Last but really not least, Siliconix. Siliconix is the market leader in low-voltage MOSFETs and now through the IR acquisition moves into also high voltage, the high-voltage market segment of MOSFETS. Sales in the quarter were $171 million, down 3% versus prior quarter, down 2% versus prior year, again without the acquisition. Book-to-bill in the quarter was 1.04 and this was a strong recovery from the prior quarter when book-to-bill was just at 0.87. Backlog at Siliconix normal, three months. Gross margin, happy to report that, gross margin improved to 24% from a low level of 22% of sales as projected. The improvement, again as projected, was mainly driven by a better product mix in low-voltage MOSFETs.

For the second quarter, we expect sales and gross margins on the same level as in the first quarter, but we continue to anticipate further profitability improvements in the second half of this year based on higher sales and manufacturing cost reduction. Price level at Siliconix continued on a low level. No price decline versus prior quarter and 5.2% price decline versus prior year. Inventory turns were at an acceptable level of 4.1 and we do continue to increase the share of sales with $300 million sales density in 8-inch technology. The reduced die size is crucial for cost reduction and for the product performance.

Let me summarize. In the first quarter '08, we met our projections for sales and gross margin. The adjusted earnings per share of $0.19 were burdened by exchange rate impacts of $5 million at the operating margin level and by another additional $5 million in other income as Dick explained. This is equivalent to $0.03. We generated $13 million free cash in the quarter and expect another excellent year of free cash generation for the year 2008. At constant economic environment, Vishay projects improving gross margins throughout the year. For the current quarter, we guide sales to a range between $730 million and $750 million at slightly improved gross margins. Thank you. And may I pass on to Felix.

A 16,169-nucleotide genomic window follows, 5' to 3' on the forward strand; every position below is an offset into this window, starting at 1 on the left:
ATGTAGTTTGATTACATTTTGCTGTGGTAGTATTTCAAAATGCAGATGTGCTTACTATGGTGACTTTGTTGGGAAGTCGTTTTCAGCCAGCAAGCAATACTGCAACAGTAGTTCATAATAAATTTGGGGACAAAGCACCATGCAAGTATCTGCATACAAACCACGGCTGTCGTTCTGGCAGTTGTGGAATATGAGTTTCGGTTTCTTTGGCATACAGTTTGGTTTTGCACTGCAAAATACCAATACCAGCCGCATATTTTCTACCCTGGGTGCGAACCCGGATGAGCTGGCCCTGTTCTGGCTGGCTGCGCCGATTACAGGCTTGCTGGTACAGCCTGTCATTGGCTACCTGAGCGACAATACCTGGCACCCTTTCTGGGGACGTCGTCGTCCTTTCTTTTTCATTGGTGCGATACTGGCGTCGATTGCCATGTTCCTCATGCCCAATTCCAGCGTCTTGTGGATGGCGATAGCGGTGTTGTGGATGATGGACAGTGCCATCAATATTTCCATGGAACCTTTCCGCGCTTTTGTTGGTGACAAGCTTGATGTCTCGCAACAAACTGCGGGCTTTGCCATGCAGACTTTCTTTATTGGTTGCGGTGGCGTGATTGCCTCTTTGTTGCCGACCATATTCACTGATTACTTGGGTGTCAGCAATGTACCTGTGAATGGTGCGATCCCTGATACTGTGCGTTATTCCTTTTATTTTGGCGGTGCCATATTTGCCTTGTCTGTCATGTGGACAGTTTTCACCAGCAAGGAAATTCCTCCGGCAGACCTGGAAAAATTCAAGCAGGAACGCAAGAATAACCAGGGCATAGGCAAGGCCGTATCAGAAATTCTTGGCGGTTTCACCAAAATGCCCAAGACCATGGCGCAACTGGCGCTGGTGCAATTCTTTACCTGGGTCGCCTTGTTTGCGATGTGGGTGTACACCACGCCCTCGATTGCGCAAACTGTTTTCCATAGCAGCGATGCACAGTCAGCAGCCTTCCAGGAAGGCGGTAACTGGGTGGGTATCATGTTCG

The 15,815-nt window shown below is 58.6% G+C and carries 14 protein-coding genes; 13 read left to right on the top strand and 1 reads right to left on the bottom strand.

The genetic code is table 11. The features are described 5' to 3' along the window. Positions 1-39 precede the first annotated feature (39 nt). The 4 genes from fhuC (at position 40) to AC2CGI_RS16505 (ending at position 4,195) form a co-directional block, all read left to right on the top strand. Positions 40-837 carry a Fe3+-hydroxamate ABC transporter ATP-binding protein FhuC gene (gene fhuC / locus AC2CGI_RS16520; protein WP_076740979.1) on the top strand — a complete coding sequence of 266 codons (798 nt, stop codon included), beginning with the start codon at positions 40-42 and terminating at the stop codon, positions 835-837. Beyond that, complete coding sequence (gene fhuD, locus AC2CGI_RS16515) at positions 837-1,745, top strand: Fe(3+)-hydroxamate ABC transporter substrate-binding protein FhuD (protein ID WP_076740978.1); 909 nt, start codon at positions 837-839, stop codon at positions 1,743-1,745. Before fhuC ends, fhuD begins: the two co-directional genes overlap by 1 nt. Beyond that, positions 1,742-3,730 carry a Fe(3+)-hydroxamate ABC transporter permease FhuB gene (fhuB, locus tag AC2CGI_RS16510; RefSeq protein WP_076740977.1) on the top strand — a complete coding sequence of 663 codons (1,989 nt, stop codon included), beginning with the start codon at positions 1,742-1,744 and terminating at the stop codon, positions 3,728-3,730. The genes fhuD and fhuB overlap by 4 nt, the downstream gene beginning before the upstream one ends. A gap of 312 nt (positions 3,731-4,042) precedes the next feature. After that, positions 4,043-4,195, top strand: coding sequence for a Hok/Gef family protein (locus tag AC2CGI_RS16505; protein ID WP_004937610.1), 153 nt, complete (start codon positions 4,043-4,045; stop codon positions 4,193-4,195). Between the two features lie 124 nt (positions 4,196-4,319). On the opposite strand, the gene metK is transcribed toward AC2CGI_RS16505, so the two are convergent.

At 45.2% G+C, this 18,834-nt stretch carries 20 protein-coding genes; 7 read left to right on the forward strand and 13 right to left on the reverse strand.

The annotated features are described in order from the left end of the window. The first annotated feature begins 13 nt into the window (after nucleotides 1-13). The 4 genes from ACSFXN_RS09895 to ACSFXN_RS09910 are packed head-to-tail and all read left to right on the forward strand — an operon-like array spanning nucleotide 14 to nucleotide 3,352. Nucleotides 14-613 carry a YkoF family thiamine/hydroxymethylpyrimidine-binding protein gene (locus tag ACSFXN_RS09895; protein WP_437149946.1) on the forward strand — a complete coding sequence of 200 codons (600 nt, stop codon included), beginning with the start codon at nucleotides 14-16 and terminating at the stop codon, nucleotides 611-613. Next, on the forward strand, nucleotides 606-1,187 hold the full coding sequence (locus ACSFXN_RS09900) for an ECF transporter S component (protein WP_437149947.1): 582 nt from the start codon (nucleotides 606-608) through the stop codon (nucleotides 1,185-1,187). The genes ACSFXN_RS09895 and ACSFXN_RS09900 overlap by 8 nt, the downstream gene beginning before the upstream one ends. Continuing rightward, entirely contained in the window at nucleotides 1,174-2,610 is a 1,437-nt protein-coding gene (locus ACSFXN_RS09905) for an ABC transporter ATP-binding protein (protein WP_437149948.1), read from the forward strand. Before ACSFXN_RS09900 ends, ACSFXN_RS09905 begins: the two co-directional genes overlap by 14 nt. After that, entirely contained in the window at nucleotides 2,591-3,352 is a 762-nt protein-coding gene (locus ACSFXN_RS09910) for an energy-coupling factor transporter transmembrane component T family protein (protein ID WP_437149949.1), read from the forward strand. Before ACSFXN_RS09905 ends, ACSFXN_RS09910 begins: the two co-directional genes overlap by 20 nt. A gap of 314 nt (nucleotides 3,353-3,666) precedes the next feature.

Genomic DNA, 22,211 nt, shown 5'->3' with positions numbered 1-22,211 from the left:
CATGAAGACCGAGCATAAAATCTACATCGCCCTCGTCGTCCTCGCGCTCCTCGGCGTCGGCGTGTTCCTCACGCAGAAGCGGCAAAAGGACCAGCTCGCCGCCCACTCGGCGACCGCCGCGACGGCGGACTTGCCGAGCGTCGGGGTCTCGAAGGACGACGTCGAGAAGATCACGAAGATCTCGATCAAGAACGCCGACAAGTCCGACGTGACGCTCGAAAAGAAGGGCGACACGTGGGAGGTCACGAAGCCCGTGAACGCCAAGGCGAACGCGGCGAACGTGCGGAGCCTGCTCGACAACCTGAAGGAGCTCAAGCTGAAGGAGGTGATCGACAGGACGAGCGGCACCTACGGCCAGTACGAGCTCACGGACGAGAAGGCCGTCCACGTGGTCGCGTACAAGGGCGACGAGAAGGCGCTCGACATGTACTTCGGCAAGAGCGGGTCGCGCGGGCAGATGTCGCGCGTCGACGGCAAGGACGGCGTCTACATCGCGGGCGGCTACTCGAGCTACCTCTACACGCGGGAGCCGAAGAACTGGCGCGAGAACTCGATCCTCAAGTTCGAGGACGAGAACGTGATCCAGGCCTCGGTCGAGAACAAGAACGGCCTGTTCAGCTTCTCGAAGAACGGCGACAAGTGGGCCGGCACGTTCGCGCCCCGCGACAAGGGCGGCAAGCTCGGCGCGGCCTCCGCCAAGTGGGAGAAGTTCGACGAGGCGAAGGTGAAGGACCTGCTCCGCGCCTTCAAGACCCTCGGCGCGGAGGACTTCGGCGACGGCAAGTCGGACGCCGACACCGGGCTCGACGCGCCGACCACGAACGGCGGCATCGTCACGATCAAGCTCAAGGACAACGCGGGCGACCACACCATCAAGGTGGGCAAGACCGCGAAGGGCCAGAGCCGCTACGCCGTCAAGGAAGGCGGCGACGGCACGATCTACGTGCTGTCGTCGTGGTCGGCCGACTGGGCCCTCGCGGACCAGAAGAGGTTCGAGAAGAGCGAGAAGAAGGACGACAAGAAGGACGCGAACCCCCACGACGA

Felix Zandman

Good morning. While our operational earnings of $0.19 per share were in line with last quarter, which was also $0.19 per share, and in line with our budget, the disposition of the (inaudible) units called ASBU, part of the IR acquisition, produced a loss based on GAAP accounting. The sale of this unit was due to the fact that while initially we thought we could have earnings from ASBU, it turned out that IR projections given to us were highly exaggerated and misleading. We continue to explore large and small acquisitions with an accent on specialty products in both actives and passives components areas.

We are continually introducing new products. For example, the introduction of Trench Schottky diodes, a new Vishay diode technology, was very successful with sales already running at a $30 million rate annually. A new miniature tantalum capacitor, another product, called MAP with advanced ESR and CV characteristics recently introduced generates already a sales rate of $10 million. These are but two examples.

Many new products are being introduced with the results that our share of new products as part of total sales continues to increase. All in all, Vishay continues successfully to implement its strategy of acquisitions strategy to have a very broad line of active and passive components to implement the concept of one-stop shop and focus on new products and new technologies.